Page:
Relationships with in-laws can play an important role in individuals' lives. Dimensions of the early relationship and expectations of the future relationship may affect subsequent in-law ties. Men and women engaged to be married and their mothers (N = 240) completed interviews prior to and 6 to 8 months following the wedding. At time 1, participants reported behavioral emotional and cognitive dimensions of the relationship and open-ended expectations of their future tie. Multilevel models revealed that when the parties had individual contact and positive feelings before the wedding, ties were stronger following marriage. For coded open-ended descriptions, if family members expressed concern that their in-law relationship would not be close or if they mentioned other social partners as causing potential future problems, they reported more negative relationship quality after the wedding.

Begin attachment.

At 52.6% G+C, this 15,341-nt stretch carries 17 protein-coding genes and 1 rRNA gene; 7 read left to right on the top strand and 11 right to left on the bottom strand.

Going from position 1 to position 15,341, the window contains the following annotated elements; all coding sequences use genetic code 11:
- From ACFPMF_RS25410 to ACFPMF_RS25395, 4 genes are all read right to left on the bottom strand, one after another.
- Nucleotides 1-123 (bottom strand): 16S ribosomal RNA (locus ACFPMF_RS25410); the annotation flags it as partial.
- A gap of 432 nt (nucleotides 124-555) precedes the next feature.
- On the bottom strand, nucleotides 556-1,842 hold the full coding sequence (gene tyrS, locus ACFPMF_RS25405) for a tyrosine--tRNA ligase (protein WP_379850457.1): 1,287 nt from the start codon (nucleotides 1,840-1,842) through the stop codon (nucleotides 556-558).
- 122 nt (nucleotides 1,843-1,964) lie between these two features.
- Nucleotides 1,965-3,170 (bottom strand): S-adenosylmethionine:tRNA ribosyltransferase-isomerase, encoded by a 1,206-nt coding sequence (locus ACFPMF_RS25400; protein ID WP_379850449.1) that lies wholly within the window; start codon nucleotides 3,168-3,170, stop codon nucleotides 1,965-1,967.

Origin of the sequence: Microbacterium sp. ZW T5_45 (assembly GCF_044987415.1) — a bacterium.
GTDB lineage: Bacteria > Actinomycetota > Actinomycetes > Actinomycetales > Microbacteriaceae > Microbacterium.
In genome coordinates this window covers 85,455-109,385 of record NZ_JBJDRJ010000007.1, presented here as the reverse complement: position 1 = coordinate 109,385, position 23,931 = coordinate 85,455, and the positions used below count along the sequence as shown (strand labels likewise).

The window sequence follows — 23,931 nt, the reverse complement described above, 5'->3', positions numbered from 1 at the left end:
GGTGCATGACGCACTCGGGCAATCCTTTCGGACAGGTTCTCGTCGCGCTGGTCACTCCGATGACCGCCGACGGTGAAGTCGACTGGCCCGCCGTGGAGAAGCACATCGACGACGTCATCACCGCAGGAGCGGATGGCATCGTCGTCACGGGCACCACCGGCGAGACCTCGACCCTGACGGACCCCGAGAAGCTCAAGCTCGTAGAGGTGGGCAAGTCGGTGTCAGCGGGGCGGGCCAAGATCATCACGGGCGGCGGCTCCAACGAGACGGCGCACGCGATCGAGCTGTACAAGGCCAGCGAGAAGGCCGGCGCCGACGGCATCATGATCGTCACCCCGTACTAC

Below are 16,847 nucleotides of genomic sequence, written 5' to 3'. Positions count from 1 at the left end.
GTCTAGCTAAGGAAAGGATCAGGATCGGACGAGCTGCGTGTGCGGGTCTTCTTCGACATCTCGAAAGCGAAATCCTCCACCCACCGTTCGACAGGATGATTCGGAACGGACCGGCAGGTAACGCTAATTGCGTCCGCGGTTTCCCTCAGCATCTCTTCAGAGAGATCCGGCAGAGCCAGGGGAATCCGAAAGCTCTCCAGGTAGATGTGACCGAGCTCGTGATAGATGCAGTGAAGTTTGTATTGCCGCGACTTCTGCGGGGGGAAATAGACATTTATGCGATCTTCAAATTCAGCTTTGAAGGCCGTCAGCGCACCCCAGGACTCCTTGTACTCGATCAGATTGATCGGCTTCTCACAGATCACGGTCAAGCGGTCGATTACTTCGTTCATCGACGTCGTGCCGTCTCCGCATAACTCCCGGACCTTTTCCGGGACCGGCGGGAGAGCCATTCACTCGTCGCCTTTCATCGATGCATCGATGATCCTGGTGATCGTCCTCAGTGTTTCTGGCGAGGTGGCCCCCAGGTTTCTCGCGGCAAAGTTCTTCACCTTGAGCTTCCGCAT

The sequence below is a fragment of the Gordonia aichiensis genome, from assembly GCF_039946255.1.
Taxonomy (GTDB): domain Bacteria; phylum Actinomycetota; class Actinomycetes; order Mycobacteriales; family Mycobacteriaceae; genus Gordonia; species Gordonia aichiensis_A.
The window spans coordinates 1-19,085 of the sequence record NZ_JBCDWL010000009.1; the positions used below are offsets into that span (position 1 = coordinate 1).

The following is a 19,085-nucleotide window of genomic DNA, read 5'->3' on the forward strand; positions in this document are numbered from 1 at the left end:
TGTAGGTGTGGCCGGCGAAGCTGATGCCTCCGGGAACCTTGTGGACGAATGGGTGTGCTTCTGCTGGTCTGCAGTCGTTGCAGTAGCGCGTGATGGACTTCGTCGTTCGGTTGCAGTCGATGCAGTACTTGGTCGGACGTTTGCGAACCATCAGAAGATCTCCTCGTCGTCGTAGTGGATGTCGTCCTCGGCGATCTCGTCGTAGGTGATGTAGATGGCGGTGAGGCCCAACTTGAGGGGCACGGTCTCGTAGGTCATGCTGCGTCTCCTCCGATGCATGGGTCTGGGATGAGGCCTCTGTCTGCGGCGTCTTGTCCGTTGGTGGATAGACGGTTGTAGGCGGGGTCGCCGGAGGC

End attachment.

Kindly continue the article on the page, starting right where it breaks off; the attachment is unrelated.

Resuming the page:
ASJC Scopus subject areas
- Social Psychology
- Developmental and Educational Psychology